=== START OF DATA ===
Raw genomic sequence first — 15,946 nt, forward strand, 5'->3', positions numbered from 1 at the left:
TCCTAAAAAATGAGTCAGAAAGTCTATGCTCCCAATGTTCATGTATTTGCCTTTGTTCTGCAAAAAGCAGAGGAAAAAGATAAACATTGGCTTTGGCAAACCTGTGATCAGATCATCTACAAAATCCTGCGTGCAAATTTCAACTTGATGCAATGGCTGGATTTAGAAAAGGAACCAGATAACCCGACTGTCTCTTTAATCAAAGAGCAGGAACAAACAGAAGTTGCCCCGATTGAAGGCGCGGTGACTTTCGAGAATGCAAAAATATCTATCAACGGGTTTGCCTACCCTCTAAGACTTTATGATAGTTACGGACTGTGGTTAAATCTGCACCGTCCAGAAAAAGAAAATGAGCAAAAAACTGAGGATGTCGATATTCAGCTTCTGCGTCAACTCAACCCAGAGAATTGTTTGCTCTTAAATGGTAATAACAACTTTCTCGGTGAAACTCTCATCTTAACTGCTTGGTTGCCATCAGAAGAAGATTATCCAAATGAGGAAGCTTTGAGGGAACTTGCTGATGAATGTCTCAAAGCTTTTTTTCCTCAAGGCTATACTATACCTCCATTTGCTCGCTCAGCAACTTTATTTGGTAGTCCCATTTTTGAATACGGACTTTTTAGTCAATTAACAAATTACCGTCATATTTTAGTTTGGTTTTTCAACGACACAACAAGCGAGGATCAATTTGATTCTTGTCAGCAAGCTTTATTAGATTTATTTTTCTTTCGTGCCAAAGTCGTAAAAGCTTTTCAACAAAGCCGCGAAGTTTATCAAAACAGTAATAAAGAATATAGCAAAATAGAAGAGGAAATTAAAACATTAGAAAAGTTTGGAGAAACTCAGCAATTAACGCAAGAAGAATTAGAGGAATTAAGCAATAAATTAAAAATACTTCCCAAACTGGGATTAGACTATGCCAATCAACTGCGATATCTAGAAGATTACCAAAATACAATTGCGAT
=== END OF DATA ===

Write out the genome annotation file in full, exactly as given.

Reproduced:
Raw genomic sequence first — 15,946 nt, forward strand, 5'->3', positions numbered from 1 at the left:
TCCTAAAAAATGAGTCAGAAAGTCTATGCTCCCAATGTTCATGTATTTGCCTTTGTTCTGCAAAAAGCAGAGGAAAAAGATAAACATTGGCTTTGGCAAACCTGTGATCAGATCATCTACAAAATCCTGCGTGCAAATTTCAACTTGATGCAATGGCTGGATTTAGAAAAGGAACCAGATAACCCGACTGTCTCTTTAATCAAAGAGCAGGAACAAACAGAAGTTGCCCCGATTGAAGGCGCGGTGACTTTCGAGAATGCAAAAATATCTATCAACGGGTTTGCCTACCCTCTAAGACTTTATGATAGTTACGGACTGTGGTTAAATCTGCACCGTCCAGAAAAAGAAAATGAGCAAAAAACTGAGGATGTCGATATTCAGCTTCTGCGTCAACTCAACCCAGAGAATTGTTTGCTCTTAAATGGTAATAACAACTTTCTCGGTGAAACTCTCATCTTAACTGCTTGGTTGCCATCAGAAGAAGATTATCCAAATGAGGAAGCTTTGAGGGAACTTGCTGATGAATGTCTCAAAGCTTTTTTTCCTCAAGGCTATACTATACCTCCATTTGCTCGCTCAGCAACTTTATTTGGTAGTCCCATTTTTGAATACGGACTTTTTAGTCAATTAACAAATTACCGTCATATTTTAGTTTGGTTTTTCAACGACACAACAAGCGAGGATCAATTTGATTCTTGTCAGCAAGCTTTATTAGATTTATTTTTCTTTCGTGCCAAAGTCGTAAAAGCTTTTCAACAAAGCCGCGAAGTTTATCAAAACAGTAATAAAGAATATAGCAAAATAGAAGAGGAAATTAAAACATTAGAAAAGTTTGGAGAAACTCAGCAATTAACGCAAGAAGAATTAGAGGAATTAAGCAATAAATTAAAAATACTTCCCAAACTGGGATTAGACTATGCCAATCAACTGCGATATCTAGAAGATTACCAAAATACAATTGCGAT